We applied resonant photoemission which fortunately is comparatively strong for Mn due to its halffilled dshell. Figures 7c and d show for 8% Mn offresonant (hν=48 eV) and onresonant photoemission (50 eV) measurements via the Mn 3p core level, focusing on the region of the surface gap, respectively. The spectra were normalized to the photon flux after taking into account the photonenergy dependence of the photoionization cross sections of Bi 6p and Se 4p, respectively. Subtracting offresonant from onresonant data allows us to visualize directly the contribution from impurity resonances in the ARPES spectrum, as there is enhanced photoemission from dlike Mn states through decay of electrons that are excited via 3p–3d transitions (Fig. 7e). The difference spectrum shown in Fig. 7f reveals the existence of impurity resonances inside the surface band gap and near the valenceband maximum. The resonances are seen in blue contrast and are marked with arrows, similar to the calculations shown in Fig. 7b. The unexpectedly strong dispersion of the resonant states with wave vector k_{} is in qualitative agreement with our onestep model photoemission calculations (see Supplementary Fig. 17 and Supplementary Note 6), and additionally supports the physical picture of Mninduced coupling to the bulk states. We should emphasize that the Mn d^{5} configuration confirmed by our XMCD measurements offers much fewer states in the energy range of the Dirac cone than the other magnetic transition metals. The fact that already Mn breaks the Dirac cone indicates that the present result is of general importance for TIs doped with magnetic transition metals.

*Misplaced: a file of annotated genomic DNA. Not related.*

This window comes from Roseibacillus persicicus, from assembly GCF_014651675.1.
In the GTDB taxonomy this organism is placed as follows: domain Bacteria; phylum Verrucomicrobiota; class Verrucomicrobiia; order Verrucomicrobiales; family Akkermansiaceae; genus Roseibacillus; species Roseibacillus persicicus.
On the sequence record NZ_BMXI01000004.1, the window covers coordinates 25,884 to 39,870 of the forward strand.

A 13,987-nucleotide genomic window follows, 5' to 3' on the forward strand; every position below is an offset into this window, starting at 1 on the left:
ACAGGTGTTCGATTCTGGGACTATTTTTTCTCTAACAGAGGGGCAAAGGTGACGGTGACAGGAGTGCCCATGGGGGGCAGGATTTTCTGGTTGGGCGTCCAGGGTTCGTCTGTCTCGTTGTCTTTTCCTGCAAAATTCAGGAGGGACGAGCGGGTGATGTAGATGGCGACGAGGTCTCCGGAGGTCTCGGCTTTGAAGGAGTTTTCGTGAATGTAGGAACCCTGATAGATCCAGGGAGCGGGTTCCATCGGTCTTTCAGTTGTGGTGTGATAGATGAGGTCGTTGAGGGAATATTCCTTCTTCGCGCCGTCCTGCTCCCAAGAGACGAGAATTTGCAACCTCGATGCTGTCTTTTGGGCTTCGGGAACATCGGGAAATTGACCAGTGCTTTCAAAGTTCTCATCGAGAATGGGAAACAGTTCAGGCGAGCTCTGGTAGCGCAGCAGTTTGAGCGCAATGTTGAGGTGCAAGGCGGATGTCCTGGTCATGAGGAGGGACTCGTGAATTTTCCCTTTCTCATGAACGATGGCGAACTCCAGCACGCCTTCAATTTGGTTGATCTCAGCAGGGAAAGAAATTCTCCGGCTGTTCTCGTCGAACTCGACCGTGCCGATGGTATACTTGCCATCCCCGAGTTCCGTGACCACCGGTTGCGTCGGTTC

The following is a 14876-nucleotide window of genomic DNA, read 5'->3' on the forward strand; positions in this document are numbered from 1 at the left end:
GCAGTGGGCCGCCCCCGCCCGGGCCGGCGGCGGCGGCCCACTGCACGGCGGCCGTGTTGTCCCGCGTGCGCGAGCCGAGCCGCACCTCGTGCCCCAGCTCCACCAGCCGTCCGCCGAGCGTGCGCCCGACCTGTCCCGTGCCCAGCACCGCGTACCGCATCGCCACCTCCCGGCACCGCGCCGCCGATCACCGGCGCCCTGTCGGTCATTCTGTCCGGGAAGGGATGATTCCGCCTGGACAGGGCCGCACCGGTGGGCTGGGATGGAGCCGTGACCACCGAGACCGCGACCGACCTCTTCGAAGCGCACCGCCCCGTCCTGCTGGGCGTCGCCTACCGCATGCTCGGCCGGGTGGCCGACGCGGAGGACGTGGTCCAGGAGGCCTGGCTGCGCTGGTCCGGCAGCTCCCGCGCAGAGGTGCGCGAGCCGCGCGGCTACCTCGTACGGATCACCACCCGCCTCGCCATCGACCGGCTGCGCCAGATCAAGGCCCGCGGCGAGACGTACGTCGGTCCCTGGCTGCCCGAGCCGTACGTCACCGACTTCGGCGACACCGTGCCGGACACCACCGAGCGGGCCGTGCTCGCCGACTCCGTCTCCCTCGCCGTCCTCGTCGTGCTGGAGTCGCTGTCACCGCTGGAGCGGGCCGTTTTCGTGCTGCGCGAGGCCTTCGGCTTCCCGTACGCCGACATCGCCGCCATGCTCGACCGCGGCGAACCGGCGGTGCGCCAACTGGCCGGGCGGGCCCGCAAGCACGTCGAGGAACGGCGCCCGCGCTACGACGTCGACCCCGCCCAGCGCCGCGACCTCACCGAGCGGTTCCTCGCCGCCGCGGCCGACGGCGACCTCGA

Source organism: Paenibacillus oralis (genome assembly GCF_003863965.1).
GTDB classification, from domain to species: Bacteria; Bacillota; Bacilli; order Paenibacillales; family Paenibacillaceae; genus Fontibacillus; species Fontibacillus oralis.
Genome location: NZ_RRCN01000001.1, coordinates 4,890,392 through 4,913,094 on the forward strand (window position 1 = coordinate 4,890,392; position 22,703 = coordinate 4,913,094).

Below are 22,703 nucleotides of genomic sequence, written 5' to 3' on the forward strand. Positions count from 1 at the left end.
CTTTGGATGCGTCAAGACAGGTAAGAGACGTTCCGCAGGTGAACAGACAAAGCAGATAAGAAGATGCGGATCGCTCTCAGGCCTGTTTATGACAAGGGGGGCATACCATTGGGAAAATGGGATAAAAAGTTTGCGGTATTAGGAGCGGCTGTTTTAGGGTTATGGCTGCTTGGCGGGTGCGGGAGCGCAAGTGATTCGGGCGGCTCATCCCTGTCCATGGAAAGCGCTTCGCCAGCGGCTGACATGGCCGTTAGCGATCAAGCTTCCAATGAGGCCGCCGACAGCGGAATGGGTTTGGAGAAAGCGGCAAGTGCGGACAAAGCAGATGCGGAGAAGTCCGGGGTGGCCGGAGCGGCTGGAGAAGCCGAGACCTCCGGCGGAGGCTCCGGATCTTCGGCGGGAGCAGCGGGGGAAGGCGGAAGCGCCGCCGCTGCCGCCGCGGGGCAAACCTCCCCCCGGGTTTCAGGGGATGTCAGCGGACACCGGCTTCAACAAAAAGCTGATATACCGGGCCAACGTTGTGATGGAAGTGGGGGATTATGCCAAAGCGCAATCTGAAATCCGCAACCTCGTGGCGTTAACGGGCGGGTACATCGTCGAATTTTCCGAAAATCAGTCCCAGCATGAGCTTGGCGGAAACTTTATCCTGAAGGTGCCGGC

As nonmagnetic control experiment we have chosen thick Indoped Bi_{2}Se_{3} bulk samples which give rise to a trivial phase close to ∼5% In concentration. Supplementary Fig. 18 shows that a large band gap of the order of ∼100 meV appears at the Dirac point already for a much smaller In concentration, namely 2%, far away from the inversion point of the topological quantumphase transition (see Supplementary Note 7 and Supplementary Fig. 19 for more details). In addition, spinresolved ARPES measurements around k_{}=0 for Indoped samples (Supplementary Fig. 14) reveal that the outofplane spin polarization is zero, similarly to the result for the gapped Dirac cone in Mndoped samples. Interestingly, the size of the band gap for 2% In is of the same order as the one for 8% Mn whereas no gap appears for 4% Sn (Supplementary Fig. 18). This indicates that the concentration range at which the large surface gap develops varies from dopant to dopant. On the basis of ideas proposed recently^{42,43}, this might be associated with the impuritydependent strength U, regardless whether the dopant is magnetic or not. Our control experiments demonstrate the existence of a mechanism for surface band gap opening which is not directly connected to longrange or local magnetic properties. Although it is not possible to directly search for In impurity resonances in the photoemission experiment as there is no resonant photoemission condition available, for completeness we point out that our conclusion on the nonmagnetic origin of the surface band gap in Mndoped Bi_{2}Se_{3} films would not have been possible unless several findings in our experiment differed from previous experiments^{20}. This refers to the inplane magnetic anisotropy, the absence of a temperature dependence of the gap, a much lower T_{C}, no outofplane spin polarization at the gapped Dirac point, no enhanced surface magnetism, a photonenergy dependence of the band gap, and an available resonant condition via the Mn 3p core level allowing us to directly observe the contribution from ingap states.